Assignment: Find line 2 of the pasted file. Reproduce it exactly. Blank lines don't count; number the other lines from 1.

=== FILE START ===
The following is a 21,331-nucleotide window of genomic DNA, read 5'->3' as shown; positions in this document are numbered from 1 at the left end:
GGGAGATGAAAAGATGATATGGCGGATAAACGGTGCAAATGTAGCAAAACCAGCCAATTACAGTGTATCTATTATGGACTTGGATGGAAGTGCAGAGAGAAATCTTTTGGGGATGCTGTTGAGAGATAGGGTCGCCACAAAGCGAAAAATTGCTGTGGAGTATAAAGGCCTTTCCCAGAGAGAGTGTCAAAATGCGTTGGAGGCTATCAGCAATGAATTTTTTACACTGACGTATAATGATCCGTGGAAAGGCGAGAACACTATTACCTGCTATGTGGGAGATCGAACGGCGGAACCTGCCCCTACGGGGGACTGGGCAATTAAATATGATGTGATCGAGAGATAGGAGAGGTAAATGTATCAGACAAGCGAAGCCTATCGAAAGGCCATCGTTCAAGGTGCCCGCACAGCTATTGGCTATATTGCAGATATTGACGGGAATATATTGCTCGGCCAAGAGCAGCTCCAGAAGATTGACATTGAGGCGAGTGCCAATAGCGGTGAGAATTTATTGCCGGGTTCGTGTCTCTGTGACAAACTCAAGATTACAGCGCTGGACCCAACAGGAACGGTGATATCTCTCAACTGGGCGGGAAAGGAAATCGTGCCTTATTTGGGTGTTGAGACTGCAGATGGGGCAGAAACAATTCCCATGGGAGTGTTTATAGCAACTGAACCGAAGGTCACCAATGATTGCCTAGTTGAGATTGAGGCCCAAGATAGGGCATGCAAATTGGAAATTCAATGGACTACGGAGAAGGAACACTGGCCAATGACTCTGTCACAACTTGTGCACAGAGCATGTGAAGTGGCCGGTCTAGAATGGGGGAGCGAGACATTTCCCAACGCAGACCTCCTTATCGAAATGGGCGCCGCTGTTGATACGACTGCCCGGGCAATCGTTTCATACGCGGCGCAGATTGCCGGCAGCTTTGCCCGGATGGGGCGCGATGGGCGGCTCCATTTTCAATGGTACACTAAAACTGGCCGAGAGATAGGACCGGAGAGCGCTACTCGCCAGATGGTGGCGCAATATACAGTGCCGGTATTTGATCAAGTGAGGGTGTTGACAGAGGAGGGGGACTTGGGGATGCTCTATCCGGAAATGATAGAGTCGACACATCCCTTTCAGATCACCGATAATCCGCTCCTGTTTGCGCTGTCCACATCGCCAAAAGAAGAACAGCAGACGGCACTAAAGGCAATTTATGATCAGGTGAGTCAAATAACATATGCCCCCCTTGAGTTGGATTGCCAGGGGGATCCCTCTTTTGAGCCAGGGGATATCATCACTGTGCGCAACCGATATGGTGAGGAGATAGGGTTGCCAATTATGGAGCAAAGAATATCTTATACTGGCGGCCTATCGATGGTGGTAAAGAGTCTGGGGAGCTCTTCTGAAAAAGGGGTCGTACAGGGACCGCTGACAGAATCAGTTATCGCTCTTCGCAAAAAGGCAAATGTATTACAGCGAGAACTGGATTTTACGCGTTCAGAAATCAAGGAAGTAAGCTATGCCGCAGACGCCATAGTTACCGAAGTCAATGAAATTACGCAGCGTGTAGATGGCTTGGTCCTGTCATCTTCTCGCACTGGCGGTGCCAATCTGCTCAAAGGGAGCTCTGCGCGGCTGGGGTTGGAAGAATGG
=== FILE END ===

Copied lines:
GGGAGATGAAAAGATGATATGGCGGATAAACGGTGCAAATGTAGCAAAACCAGCCAATTACAGTGTATCTATTATGGACTTGGATGGAAGTGCAGAGAGAAATCTTTTGGGGATGCTGTTGAGAGATAGGGTCGCCACAAAGCGAAAAATTGCTGTGGAGTATAAAGGCCTTTCCCAGAGAGAGTGTCAAAATGCGTTGGAGGCTATCAGCAATGAATTTTTTACACTGACGTATAATGATCCGTGGAAAGGCGAGAACACTATTACCTGCTATGTGGGAGATCGAACGGCGGAACCTGCCCCTACGGGGGACTGGGCAATTAAATATGATGTGATCGAGAGATAGGAGAGGTAAATGTATCAGACAAGCGAAGCCTATCGAAAGGCCATCGTTCAAGGTGCCCGCACAGCTATTGGCTATATTGCAGATATTGACGGGAATATATTGCTCGGCCAAGAGCAGCTCCAGAAGATTGACATTGAGGCGAGTGCCAATAGCGGTGAGAATTTATTGCCGGGTTCGTGTCTCTGTGACAAACTCAAGATTACAGCGCTGGACCCAACAGGAACGGTGATATCTCTCAACTGGGCGGGAAAGGAAATCGTGCCTTATTTGGGTGTTGAGACTGCAGATGGGGCAGAAACAATTCCCATGGGAGTGTTTATAGCAACTGAACCGAAGGTCACCAATGATTGCCTAGTTGAGATTGAGGCCCAAGATAGGGCATGCAAATTGGAAATTCAATGGACTACGGAGAAGGAACACTGGCCAATGACTCTGTCACAACTTGTGCACAGAGCATGTGAAGTGGCCGGTCTAGAATGGGGGAGCGAGACATTTCCCAACGCAGACCTCCTTATCGAAATGGGCGCCGCTGTTGATACGACTGCCCGGGCAATCGTTTCATACGCGGCGCAGATTGCCGGCAGCTTTGCCCGGATGGGGCGCGATGGGCGGCTCCATTTTCAATGGTACACTAAAACTGGCCGAGAGATAGGACCGGAGAGCGCTACTCGCCAGATGGTGGCGCAATATACAGTGCCGGTATTTGATCAAGTGAGGGTGTTGACAGAGGAGGGGGACTTGGGGATGCTCTATCCGGAAATGATAGAGTCGACACATCCCTTTCAGATCACCGATAATCCGCTCCTGTTTGCGCTGTCCACATCGCCAAAAGAAGAACAGCAGACGGCACTAAAGGCAATTTATGATCAGGTGAGTCAAATAACATATGCCCCCCTTGAGTTGGATTGCCAGGGGGATCCCTCTTTTGAGCCAGGGGATATCATCACTGTGCGCAACCGATATGGTGAGGAGATAGGGTTGCCAATTATGGAGCAAAGAATATCTTATACTGGCGGCCTATCGATGGTGGTAAAGAGTCTGGGGAGCTCTTCTGAAAAAGGGGTCGTACAGGGACCGCTGACAGAATCAGTTATCGCTCTTCGCAAAAAGGCAAATGTATTACAGCGAGAACTGGATTTTACGCGTTCAGAAATCAAGGAAGTAAGCTATGCCGCAGACGCCATAGTTACCGAAGTCAATGAAATTACGCAGCGTGTAGATGGCTTGGTCCTGTCATCTTCTCGCACTGGCGGTGCCAATCTGCTCAAAGGGAGCTCTGCGCGGCTGGGGTTGGAAGAATGG